Democrats in the House on Thursday blocked consideration of a Republican resolution opposing efforts pushed by some on the left to defund police departments across the country.
“Our resolution strongly opposes what I think is one of the craziest public policy proposals I have ever seen—this idea that we’re going to defund the police,” Rep. Jim Jordan, R-Ohio, said Thursday in remarks delivered on the House floor.
The resolution, introduced by Rep. Greg Steube, R-Fla., was a procedural move organized by House Minority Leader Kevin McCarthy, R-Calif.
Rejected by Democrats on a straight party-line vote of 231 to 176, the resolution condemned the May 25 killing of George Floyd as “a horrific act,” but opposed efforts to defund the police in reaction to it.
Floyd, an African American, died after Derek Chauvin, a white Minneapolis police officer, pressed a knee against Floyd’s neck for more than eight minutes as he lay handcuffed on a street after his arrest. Chauvin was fired and now faces murder and manslaughter charges in Floyd’s death.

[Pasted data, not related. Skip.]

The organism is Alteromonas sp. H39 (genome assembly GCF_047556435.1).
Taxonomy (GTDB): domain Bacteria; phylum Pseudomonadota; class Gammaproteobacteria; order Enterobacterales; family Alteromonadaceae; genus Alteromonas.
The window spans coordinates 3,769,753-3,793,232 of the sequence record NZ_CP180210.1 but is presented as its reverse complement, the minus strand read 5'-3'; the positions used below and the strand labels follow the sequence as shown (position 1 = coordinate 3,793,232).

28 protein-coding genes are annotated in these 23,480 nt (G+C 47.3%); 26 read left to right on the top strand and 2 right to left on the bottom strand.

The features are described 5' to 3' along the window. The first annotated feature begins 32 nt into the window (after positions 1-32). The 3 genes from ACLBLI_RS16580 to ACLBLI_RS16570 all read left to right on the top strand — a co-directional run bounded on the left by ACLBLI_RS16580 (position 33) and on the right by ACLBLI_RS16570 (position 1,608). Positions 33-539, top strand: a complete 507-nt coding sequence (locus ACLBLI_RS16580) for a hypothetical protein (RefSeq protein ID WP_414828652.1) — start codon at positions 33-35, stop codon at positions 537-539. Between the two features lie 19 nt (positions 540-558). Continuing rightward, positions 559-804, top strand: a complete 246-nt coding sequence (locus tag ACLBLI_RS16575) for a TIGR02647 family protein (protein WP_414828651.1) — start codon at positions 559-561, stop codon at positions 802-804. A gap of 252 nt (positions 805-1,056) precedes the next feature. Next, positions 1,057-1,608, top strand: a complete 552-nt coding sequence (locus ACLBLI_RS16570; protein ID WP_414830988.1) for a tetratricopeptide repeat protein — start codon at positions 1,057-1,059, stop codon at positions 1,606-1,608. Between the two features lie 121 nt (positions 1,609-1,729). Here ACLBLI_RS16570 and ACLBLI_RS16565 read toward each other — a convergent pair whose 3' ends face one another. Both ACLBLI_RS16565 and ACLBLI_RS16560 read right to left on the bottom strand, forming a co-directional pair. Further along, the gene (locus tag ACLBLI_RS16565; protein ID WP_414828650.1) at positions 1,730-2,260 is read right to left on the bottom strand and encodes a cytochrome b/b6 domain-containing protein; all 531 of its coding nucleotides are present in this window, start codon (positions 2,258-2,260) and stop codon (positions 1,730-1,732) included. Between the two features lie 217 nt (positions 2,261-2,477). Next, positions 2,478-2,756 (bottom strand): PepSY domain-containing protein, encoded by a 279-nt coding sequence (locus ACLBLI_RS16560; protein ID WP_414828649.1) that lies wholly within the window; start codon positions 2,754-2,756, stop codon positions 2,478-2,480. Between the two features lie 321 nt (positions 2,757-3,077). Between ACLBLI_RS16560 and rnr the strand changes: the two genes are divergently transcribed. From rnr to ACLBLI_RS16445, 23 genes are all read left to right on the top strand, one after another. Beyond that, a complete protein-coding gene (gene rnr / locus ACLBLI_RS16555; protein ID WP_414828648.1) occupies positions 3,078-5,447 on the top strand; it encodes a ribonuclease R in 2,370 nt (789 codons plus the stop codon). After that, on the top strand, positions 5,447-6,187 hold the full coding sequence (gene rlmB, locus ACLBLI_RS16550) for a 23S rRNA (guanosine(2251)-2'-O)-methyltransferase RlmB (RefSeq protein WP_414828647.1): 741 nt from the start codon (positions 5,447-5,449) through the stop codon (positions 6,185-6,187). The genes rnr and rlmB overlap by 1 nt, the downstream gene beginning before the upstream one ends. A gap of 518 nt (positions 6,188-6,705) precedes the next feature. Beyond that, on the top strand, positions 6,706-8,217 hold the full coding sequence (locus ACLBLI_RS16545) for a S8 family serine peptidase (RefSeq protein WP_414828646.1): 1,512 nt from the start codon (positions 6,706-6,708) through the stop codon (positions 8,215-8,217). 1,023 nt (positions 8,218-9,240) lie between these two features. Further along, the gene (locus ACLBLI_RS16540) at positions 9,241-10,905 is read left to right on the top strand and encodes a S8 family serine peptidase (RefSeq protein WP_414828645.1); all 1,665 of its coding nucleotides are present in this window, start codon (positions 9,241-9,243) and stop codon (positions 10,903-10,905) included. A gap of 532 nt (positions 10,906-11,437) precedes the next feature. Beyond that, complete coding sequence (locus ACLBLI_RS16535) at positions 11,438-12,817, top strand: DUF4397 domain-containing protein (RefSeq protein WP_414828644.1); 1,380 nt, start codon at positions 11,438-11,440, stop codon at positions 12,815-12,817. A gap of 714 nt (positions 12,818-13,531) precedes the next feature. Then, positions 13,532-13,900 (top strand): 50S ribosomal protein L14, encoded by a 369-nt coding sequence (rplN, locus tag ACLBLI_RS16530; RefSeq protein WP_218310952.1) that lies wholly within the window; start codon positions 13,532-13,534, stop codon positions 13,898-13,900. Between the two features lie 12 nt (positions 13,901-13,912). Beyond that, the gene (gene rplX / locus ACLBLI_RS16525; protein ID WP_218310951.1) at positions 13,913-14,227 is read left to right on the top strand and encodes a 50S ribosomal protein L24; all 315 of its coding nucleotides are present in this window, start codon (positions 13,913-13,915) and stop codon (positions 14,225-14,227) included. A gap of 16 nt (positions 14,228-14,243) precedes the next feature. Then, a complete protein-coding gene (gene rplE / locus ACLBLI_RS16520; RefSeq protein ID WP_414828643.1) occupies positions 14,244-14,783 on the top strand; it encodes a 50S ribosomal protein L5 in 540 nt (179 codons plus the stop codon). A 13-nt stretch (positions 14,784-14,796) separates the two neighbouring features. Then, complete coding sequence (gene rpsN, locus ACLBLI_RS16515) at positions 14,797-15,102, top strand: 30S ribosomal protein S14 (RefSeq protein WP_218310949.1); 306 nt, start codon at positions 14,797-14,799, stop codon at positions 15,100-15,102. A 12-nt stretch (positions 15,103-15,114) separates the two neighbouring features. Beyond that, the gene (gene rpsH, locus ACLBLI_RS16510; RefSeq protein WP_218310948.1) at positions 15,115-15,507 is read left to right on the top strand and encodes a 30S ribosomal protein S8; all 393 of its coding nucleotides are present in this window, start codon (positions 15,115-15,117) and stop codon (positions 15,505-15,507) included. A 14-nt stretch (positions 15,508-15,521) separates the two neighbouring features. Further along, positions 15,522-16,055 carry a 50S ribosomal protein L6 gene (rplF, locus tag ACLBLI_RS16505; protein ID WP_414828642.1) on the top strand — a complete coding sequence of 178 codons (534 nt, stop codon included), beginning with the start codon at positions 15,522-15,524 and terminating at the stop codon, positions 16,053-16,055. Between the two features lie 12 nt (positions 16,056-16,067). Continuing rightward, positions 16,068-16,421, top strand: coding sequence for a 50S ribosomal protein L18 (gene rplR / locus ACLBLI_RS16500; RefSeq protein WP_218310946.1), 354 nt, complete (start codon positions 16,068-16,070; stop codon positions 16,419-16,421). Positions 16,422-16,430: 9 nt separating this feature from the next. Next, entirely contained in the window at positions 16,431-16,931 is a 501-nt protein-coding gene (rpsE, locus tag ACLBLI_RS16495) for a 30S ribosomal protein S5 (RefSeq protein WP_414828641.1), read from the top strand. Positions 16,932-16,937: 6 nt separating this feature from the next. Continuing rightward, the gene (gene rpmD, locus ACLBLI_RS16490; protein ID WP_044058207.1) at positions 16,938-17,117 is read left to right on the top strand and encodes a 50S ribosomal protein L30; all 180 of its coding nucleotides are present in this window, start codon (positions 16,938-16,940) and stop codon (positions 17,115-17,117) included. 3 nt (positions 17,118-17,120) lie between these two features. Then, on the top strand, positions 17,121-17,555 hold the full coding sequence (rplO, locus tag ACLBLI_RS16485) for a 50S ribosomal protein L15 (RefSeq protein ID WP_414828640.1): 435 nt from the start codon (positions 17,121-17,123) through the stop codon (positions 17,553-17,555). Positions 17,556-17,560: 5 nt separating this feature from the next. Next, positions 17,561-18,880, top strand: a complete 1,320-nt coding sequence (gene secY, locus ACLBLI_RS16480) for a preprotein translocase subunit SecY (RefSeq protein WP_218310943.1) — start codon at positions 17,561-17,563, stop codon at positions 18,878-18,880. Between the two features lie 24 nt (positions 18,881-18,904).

The Republican resolution notes that city councils, such as those in New York City; Hartford, Connecticut; Austin, Texas; Minneapolis; and Baltimore, are considering cuts to funding or even fully defunding their cities’ police forces.
Thursday’s Republican resolution, unanimously opposed by Democrats, also called for “justice for officers and others who have suffered from violence at the hands of extremists,” and for support for law enforcement more generally.
Democrats’ blocking of the resolution opposing efforts to defund police departments came ahead of a vote on their own George Floyd Justice in Policing Act, which was expected to come up for a vote on Thursday.
Democrats’ legislation would, among other things, “establish a national standard for the operation of police departments; mandate data collection on police encounters; [and] reprogram existing funds to invest in transformative community-based policing programs,” according to a fact sheet from the majority on the House Judiciary Committee.
On Wednesday, a Republican police reform bill was blocked by Democrats in the Senate.
The defeated House GOP resolution said that defunding the police “would leave police departments understaffed and undertrained, while also increasing the risk of violent crime to the communities of the United States, especially vulnerable communities.”
It also expressed support for peaceful protests, but condemned the violence, riots, and looting that broke out across the country following Floyd’s death, saying that “the actions of those committed to violence [do] not diminish the rights of other Americans to peacefully protest.”